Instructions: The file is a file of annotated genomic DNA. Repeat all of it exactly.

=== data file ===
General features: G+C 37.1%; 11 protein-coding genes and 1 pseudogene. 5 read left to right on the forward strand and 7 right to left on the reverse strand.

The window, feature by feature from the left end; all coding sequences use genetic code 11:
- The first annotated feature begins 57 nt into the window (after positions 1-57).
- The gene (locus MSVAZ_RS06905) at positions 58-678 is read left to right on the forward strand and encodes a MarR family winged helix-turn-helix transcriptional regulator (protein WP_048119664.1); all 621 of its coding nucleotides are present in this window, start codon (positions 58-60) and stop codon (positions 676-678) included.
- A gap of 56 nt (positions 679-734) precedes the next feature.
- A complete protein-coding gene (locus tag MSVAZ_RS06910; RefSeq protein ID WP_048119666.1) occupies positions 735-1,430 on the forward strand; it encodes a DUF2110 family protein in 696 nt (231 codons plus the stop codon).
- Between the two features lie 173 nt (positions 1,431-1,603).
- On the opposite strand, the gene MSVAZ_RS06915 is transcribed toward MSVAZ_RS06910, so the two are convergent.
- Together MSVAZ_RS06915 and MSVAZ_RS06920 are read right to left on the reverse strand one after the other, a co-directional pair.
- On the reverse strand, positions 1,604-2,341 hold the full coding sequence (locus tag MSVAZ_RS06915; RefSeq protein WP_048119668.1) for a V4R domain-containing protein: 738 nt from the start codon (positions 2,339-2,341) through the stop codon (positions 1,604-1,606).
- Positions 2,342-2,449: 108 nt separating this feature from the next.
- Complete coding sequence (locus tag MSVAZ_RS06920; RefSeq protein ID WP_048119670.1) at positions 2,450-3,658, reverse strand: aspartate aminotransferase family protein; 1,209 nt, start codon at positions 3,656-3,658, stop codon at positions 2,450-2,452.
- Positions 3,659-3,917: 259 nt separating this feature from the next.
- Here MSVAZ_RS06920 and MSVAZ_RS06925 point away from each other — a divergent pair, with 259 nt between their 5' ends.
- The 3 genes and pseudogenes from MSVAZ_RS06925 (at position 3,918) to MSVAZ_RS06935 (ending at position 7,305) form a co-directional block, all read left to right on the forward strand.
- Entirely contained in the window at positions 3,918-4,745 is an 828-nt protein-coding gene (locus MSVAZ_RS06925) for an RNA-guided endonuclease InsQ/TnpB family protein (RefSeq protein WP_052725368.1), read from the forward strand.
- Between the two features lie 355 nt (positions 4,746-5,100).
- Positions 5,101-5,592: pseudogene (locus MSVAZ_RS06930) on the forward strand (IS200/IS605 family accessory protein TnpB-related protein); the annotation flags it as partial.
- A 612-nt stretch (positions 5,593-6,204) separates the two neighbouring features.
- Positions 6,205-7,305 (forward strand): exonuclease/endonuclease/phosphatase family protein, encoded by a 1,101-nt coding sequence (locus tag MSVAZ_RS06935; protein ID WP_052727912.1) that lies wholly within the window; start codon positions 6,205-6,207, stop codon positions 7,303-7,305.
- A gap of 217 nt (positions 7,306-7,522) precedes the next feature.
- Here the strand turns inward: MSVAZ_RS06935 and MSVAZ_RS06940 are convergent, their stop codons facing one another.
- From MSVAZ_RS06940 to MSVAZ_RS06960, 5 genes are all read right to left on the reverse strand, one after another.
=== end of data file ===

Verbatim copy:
General features: G+C 37.1%; 11 protein-coding genes and 1 pseudogene. 5 read left to right on the forward strand and 7 right to left on the reverse strand.

The window, feature by feature from the left end; all coding sequences use genetic code 11:
- The first annotated feature begins 57 nt into the window (after positions 1-57).
- The gene (locus MSVAZ_RS06905) at positions 58-678 is read left to right on the forward strand and encodes a MarR family winged helix-turn-helix transcriptional regulator (protein WP_048119664.1); all 621 of its coding nucleotides are present in this window, start codon (positions 58-60) and stop codon (positions 676-678) included.
- A gap of 56 nt (positions 679-734) precedes the next feature.
- A complete protein-coding gene (locus tag MSVAZ_RS06910; RefSeq protein ID WP_048119666.1) occupies positions 735-1,430 on the forward strand; it encodes a DUF2110 family protein in 696 nt (231 codons plus the stop codon).
- Between the two features lie 173 nt (positions 1,431-1,603).
- On the opposite strand, the gene MSVAZ_RS06915 is transcribed toward MSVAZ_RS06910, so the two are convergent.
- Together MSVAZ_RS06915 and MSVAZ_RS06920 are read right to left on the reverse strand one after the other, a co-directional pair.
- On the reverse strand, positions 1,604-2,341 hold the full coding sequence (locus tag MSVAZ_RS06915; RefSeq protein WP_048119668.1) for a V4R domain-containing protein: 738 nt from the start codon (positions 2,339-2,341) through the stop codon (positions 1,604-1,606).
- Positions 2,342-2,449: 108 nt separating this feature from the next.
- Complete coding sequence (locus tag MSVAZ_RS06920; RefSeq protein ID WP_048119670.1) at positions 2,450-3,658, reverse strand: aspartate aminotransferase family protein; 1,209 nt, start codon at positions 3,656-3,658, stop codon at positions 2,450-2,452.
- Positions 3,659-3,917: 259 nt separating this feature from the next.
- Here MSVAZ_RS06920 and MSVAZ_RS06925 point away from each other — a divergent pair, with 259 nt between their 5' ends.
- The 3 genes and pseudogenes from MSVAZ_RS06925 (at position 3,918) to MSVAZ_RS06935 (ending at position 7,305) form a co-directional block, all read left to right on the forward strand.
- Entirely contained in the window at positions 3,918-4,745 is an 828-nt protein-coding gene (locus MSVAZ_RS06925) for an RNA-guided endonuclease InsQ/TnpB family protein (RefSeq protein WP_052725368.1), read from the forward strand.
- Between the two features lie 355 nt (positions 4,746-5,100).
- Positions 5,101-5,592: pseudogene (locus MSVAZ_RS06930) on the forward strand (IS200/IS605 family accessory protein TnpB-related protein); the annotation flags it as partial.
- A 612-nt stretch (positions 5,593-6,204) separates the two neighbouring features.
- Positions 6,205-7,305 (forward strand): exonuclease/endonuclease/phosphatase family protein, encoded by a 1,101-nt coding sequence (locus tag MSVAZ_RS06935; protein ID WP_052727912.1) that lies wholly within the window; start codon positions 6,205-6,207, stop codon positions 7,303-7,305.
- A gap of 217 nt (positions 7,306-7,522) precedes the next feature.
- Here the strand turns inward: MSVAZ_RS06935 and MSVAZ_RS06940 are convergent, their stop codons facing one another.
- From MSVAZ_RS06940 to MSVAZ_RS06960, 5 genes are all read right to left on the reverse strand, one after another.